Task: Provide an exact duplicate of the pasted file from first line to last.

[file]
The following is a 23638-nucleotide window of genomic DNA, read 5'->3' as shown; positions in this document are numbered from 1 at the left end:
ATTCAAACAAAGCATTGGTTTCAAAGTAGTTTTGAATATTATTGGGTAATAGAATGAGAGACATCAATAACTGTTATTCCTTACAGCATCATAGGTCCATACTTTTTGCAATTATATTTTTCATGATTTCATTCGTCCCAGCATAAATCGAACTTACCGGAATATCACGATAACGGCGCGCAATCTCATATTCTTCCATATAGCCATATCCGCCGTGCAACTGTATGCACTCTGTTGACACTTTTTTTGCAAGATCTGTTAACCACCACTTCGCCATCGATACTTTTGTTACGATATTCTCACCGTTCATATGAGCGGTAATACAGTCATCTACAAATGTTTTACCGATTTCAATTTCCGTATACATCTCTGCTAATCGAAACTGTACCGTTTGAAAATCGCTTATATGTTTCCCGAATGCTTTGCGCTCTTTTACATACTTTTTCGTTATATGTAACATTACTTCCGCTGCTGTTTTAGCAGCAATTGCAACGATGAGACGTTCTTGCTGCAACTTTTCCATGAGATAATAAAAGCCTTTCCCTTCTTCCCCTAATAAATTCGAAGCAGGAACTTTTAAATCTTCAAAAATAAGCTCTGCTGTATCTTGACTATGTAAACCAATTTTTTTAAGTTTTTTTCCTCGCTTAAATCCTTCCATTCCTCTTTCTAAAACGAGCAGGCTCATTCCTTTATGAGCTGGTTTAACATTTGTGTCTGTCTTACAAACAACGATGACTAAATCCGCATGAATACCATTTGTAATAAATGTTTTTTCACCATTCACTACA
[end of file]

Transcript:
The following is a 23638-nucleotide window of genomic DNA, read 5'->3' as shown; positions in this document are numbered from 1 at the left end:
ATTCAAACAAAGCATTGGTTTCAAAGTAGTTTTGAATATTATTGGGTAATAGAATGAGAGACATCAATAACTGTTATTCCTTACAGCATCATAGGTCCATACTTTTTGCAATTATATTTTTCATGATTTCATTCGTCCCAGCATAAATCGAACTTACCGGAATATCACGATAACGGCGCGCAATCTCATATTCTTCCATATAGCCATATCCGCCGTGCAACTGTATGCACTCTGTTGACACTTTTTTTGCAAGATCTGTTAACCACCACTTCGCCATCGATACTTTTGTTACGATATTCTCACCGTTCATATGAGCGGTAATACAGTCATCTACAAATGTTTTACCGATTTCAATTTCCGTATACATCTCTGCTAATCGAAACTGTACCGTTTGAAAATCGCTTATATGTTTCCCGAATGCTTTGCGCTCTTTTACATACTTTTTCGTTATATGTAACATTACTTCCGCTGCTGTTTTAGCAGCAATTGCAACGATGAGACGTTCTTGCTGCAACTTTTCCATGAGATAATAAAAGCCTTTCCCTTCTTCCCCTAATAAATTCGAAGCAGGAACTTTTAAATCTTCAAAAATAAGCTCTGCTGTATCTTGACTATGTAAACCAATTTTTTTAAGTTTTTTTCCTCGCTTAAATCCTTCCATTCCTCTTTCTAAAACGAGCAGGCTCATTCCTTTATGAGCTGGTTTAACATTTGTGTCTGTCTTACAAACAACGATGACTAAATCCGCATGAATACCATTTGTAATAAATGTTTTTTCACCATTCACTACA